Nega brings Ethiopian culture to existence at Banana Hill
Friday March 31 2023
Nega Yilma crossed the border in between Ethiopia and Kenya for the 1st time carrying just two paintbrushes.
Not that he would not need to have a lot more than that to start his vocation as a painter of earlier acclaim.
He’d been winning art awards from the time he was twelve. He’d also been privileged to attend what he claims is the major art university in Africa, at the University of Addis Ababa.
But he’d preferred a modify, which he surely uncovered in coming to Kenya. On the optimistic aspect, it enabled him to exhibit his art everywhere from RaMoMa (when it was still positioned at Rahimtulla Tower in Upper Hill) and the Kenya Art Good (when it was nevertheless at Sarit Centre) to Banana Hill Gallery, College of Nairobi, and Karen Nation Club.
The wonderful artwork of painting and exhibiting has by no means been a dilemma for Nega. It is the obstacle of staying alive that was problematic for this eccentric Ethiopian artist for a time.
It intended implementing his vibrant creativity to difficulties common people today wrestle with just about every day, these as how to put food items on the table, how to keep warm (or how to continue to be cool) when the temperature is opposite, and how to locate a safe and cost-effective put to sleep with a roof more than his head.
Speaking to the BDLife shortly just after his initial solo show opened at Banana Hill Gallery last weekend, Nega is shameless about outlining the work he was compelled to just take to endure.
“I’ve been almost everything from a security guard and gardener to a instructor, a boxer, and a nomad who has moved so quite a few areas considering that I first came to Kenya in 1997,” Nega claims.
He is also a good storyteller and very easily recalls how he has lived in all places from Loresho Ridge, Muthaiga, and Kitisuru to Eastleigh, Dagoretti Corner, and currently, Banana Hill, just a 5-minute walk from the Gallery.
“This is my initial solo exhibition in Kenya, and I’m joyful to be having it at Banana Hill Gallery,” states the 51-yr-aged former boxer.
‘The Very last Born of Melody’ is filled with 40 paintings, primarily portraits (or parodies of selfie portraits), but also landscapes, seascapes, and colourful summary expressionistic illustrations or photos, a several of which are Nega’s response to the rock art not long ago observed in his residence nation.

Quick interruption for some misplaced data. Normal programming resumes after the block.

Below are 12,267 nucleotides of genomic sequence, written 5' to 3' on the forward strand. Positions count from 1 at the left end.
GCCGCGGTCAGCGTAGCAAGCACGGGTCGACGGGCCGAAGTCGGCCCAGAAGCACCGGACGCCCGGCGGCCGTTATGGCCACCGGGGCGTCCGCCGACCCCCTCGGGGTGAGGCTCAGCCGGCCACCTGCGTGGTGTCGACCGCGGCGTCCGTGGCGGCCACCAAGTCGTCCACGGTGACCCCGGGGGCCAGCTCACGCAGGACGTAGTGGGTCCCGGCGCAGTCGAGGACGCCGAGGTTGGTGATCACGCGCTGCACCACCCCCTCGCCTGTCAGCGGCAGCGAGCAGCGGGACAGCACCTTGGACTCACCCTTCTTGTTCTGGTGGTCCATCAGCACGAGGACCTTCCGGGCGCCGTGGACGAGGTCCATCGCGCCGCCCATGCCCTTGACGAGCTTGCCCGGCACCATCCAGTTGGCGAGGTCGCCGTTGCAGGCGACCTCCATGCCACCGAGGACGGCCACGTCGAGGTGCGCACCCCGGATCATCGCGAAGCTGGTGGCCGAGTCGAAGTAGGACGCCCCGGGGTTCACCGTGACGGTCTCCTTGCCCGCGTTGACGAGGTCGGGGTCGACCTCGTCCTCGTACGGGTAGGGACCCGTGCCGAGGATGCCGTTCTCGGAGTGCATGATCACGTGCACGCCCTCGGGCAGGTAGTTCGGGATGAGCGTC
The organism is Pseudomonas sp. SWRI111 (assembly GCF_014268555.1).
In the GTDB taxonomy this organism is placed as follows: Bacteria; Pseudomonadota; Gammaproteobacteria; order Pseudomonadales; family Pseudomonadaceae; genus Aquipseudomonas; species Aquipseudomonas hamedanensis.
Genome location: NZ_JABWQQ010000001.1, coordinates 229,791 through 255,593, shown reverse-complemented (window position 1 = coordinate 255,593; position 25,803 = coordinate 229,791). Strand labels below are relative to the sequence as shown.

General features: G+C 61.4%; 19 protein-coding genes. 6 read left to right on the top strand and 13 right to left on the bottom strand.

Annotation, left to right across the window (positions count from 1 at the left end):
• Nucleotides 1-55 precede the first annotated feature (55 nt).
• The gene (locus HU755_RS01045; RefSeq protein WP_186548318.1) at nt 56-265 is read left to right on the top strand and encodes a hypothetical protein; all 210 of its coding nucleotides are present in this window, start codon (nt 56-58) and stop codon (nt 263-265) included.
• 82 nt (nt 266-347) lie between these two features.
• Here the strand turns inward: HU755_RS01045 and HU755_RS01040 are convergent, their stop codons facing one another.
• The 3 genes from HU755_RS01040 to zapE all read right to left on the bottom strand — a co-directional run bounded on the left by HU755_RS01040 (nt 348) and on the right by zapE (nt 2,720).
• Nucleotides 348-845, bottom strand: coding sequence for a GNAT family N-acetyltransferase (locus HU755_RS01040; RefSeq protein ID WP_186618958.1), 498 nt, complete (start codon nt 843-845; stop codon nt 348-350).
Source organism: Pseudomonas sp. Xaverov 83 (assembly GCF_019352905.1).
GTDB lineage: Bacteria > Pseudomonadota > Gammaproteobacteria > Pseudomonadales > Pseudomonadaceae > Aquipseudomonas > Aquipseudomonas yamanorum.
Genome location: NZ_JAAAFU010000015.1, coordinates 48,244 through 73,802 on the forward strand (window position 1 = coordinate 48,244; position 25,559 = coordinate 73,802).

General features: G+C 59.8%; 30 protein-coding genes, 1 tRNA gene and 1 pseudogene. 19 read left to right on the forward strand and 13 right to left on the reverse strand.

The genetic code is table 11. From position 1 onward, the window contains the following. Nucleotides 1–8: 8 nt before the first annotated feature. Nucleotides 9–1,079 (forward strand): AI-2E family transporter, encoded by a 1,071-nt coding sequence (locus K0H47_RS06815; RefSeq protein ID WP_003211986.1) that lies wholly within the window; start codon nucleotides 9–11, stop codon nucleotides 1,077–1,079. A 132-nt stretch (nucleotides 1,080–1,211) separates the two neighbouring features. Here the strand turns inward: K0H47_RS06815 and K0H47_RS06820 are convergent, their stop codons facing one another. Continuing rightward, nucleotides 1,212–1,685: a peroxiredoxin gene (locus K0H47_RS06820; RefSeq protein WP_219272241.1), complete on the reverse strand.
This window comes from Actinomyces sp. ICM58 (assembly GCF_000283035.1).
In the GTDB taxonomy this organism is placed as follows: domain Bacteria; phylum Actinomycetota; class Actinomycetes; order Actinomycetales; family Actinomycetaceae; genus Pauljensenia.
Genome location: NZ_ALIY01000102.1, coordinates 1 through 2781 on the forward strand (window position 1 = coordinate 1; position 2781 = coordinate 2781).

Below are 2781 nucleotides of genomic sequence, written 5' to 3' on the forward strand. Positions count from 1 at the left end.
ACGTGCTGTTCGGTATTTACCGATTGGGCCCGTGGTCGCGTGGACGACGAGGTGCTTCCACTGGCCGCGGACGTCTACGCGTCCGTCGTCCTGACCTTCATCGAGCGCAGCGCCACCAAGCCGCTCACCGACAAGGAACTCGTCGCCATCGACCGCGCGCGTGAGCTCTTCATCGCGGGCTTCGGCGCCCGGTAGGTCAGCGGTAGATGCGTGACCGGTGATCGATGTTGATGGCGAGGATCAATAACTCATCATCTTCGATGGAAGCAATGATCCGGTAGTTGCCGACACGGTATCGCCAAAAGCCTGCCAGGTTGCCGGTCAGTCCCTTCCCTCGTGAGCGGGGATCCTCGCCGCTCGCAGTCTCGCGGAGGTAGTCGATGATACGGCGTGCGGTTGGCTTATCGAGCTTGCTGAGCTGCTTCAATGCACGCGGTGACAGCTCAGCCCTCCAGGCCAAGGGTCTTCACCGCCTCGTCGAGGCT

Getting lived and worked in Kenya from 1997 up till early 2020, Nega adds that all these works ended up painted throughout the Covid lockdown in Addis.
This might have affected his portray of two will work on ‘The Elders’. Only one of them has an assemblage of intelligent aged guys who look like the embodiment of dignity.
The other is a singular portrait of a stunning aged male. Astonishingly, they are the only is effective in the demonstrate that are nearly hyper-real looking in their delicate notice to element, refined strains, and concentrate on the crucial characteristics of the men’s faces.
Nevertheless Nega does not halt with faces. In the similar paintings, he also explores troubles of style and design and how a lot of different layout strategies can be squeezed into his men’s attire, be they on a tie, lapel, hat, collar or jacket.
They all have that multicultural allure of mixing and never ever matching the styles. It will work on the streets of Nairobi, and it also operates in Nega’s artwork.
His portraits all have that extended neck and long confronted-search that Nega suggests derive from his see of selfie devotees.
They are people today who achieve a feeling of satisfaction when they are in command of their selfie place.
They really don’t intellect sharing it with maybe 1 other, but no extra due to the fact they prefer possessing the concentrate of interest in what they take into account their manner of expression.
To them, their selfie is a work of art. It is these self-centred selfie people today that Nega paints.
Nonetheless he also paints sweet people like the two boys in the espresso plantation, the lady in the yellow dress, and the person with his saxophone about to give a Miles Davis-styled general performance.
Nega also normally takes notice of the remarkable variations that Nairobi has absent by in excess of the last two decades due to the fact Covid-19 kicked us out of our regarded lives and turned us all into indoor plants that were craving the light-weight of working day.
Lastly, the mild has occur, and so have the rains. Each bring us closer to Nega’s vivid jigsaw puzzles of style as properly as to his collection entitled ‘Looking for the light’ which reveals a conceptual side of the artist that is deep and deliciously fascinating.
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